A hard but mediocre cop is assigned to escort a prostitute into custody from Las Vegas to Phoenix, so that she can testify in a mob trial. But a lot of people are literally betting that they won't make it into town alive.
Harry Callahan - or Dirty Harry as he is known from the previous four movies in this series - is investigating a strange betting game. A list of local celebrities has been handed out, and bets are being taken on who will be the first to die. Things start to get interesting when the name 'Harry Callahan' appears on the list.Written by
Colin Tinto <email@example.com>
When Johnny Squares dies, his hand is down on his chest. On the next scene when the police are there, his hand is up against his chin. See more »
Do you mind, gentlemen? I happen to be at a funeral.
Like to talk to you about your list.
It's no big secret. Most of the cast and crew knew about it. I didn't tell you because the dead pool is just a harmless game.
Sounds pretty sick to me.
Let me tell you something, Callahan. People... people are fascinated with death and violence. That's why my films make money. They're an escape, a vicarious release of fear. Same thing with this game. Nobody takes my films *or* the dead pool seriously.
[...] See more »
To get a '18' rating in 1988, 12 seconds were removed from the UK version by the BBFC with edits made to images on a TV screen combining footage of a woman screaming in a car and a shot of a woman being attacked by a dog (the latter of which was stock footage from the 1977 film The Pack). In 2002 these cuts were waived. See more »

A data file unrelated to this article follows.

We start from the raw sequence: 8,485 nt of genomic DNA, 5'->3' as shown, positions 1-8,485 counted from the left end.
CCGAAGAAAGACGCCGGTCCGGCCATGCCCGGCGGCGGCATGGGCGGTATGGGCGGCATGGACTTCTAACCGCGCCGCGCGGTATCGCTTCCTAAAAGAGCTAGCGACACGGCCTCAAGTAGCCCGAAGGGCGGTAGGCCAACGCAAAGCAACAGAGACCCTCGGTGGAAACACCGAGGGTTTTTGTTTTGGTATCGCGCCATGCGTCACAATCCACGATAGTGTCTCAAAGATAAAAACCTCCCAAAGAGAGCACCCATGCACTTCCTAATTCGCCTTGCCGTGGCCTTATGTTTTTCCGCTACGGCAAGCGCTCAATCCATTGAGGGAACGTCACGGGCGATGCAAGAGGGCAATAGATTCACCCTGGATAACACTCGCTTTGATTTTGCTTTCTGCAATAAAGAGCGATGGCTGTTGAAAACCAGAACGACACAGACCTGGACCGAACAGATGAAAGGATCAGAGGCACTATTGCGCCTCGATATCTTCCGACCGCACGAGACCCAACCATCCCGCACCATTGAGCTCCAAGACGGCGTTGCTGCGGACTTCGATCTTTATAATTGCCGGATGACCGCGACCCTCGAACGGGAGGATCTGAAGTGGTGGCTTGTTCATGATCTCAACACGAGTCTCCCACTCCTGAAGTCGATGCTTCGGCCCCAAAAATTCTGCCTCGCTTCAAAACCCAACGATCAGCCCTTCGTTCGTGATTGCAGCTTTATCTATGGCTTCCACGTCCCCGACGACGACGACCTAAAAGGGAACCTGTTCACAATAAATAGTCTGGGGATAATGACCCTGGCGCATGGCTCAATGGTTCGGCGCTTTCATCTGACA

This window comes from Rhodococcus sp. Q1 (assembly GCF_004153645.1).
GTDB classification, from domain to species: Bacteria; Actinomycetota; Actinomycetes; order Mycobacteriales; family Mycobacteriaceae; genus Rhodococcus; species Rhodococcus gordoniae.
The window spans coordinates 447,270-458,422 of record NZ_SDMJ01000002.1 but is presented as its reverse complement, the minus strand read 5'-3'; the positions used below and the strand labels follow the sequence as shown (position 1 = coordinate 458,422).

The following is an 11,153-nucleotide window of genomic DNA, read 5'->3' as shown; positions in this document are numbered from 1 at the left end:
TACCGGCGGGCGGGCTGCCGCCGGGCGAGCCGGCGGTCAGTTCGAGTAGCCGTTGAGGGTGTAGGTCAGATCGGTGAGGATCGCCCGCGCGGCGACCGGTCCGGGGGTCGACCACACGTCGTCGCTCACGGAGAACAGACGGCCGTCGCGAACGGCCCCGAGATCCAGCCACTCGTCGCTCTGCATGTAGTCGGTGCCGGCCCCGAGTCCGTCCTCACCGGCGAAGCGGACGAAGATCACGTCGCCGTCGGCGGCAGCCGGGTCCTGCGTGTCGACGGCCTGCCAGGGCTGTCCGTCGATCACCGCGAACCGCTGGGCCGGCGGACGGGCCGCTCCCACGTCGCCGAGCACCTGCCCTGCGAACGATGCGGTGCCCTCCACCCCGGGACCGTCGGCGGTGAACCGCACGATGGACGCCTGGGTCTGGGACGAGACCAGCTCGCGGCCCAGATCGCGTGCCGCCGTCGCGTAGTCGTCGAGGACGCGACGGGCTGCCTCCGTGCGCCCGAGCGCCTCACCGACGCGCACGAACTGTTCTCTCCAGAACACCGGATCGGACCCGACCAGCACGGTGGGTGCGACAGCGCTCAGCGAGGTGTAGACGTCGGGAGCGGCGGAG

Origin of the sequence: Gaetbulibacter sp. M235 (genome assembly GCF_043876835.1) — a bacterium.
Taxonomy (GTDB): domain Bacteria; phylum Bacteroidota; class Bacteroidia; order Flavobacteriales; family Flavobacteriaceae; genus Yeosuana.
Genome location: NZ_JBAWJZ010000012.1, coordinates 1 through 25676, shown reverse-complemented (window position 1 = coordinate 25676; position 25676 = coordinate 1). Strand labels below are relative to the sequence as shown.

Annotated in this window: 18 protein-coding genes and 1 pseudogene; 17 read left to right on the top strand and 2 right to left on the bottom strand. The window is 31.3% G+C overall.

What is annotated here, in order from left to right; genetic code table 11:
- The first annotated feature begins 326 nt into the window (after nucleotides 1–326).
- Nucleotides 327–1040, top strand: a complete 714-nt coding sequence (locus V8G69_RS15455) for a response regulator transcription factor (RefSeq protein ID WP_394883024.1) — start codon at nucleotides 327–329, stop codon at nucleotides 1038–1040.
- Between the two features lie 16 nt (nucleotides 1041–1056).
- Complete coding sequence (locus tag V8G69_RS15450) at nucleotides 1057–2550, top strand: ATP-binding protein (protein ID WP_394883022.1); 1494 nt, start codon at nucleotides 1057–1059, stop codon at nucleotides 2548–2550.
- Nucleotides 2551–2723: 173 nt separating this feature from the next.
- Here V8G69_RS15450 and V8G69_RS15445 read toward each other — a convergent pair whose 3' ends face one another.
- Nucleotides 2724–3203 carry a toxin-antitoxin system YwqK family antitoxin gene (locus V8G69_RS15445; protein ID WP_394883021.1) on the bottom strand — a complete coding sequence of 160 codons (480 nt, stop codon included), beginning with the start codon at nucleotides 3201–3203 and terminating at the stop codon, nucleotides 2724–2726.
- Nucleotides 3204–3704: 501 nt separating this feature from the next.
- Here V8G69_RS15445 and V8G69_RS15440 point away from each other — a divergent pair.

This was altogether too simple for the critics back in '88 -- the whole idea was to point the barrel of the joke right back at the criticism.
Whereas the previous Dirty Harry features sat on a platform of utter contempt for bureaucrats and political correctness, here it's expanded to contempt for journalists, and especially the subspecies of 'media critics'. As if they couldn't make it clearer, a 'movie critic' is murdered, and treated as an occurrence of 'death of celebrities by threes'.
Yes, this is explicitly about movie making; the previous four movies suffered from poor supporting casts that only got in the way of the narrative. Here Van Horn deliberately employs good actors to play bad genre roles and thus turns the series on its head.
Along the way, we get a nice comment on "Bullitt", this time deflating the over touted car chase with a gag: an explosives laden model '63 Z06 (instead of a fastback Mustang, to drive home the point).
By this time, the .44 Magnum is treated as a character, with a 'voice' that rolls off the cityscape like thunder...the bad guys run at the mere sight of it. To put the icing on the 'man with the biggest gun' motif, Clint dispatches the villain with an earlier one liner ("you're S.O.L.") and a movie prop harpoon. The elaborate conflation of sexual double entendre, humor and cowboy justice went soaring over many heads. Arnold wishes he was half this funny in "Last Action Hero".
Ah, we miss Harry...but his retirement to Carmel was both serendipitous and necessary. By the end of this, he's killed off every cartoon bad guy left in the movie universe, paving the way for both the dimensional villains of "Die Hard" and its ilk, AND the hosannas bestowed on "Unforgiven".
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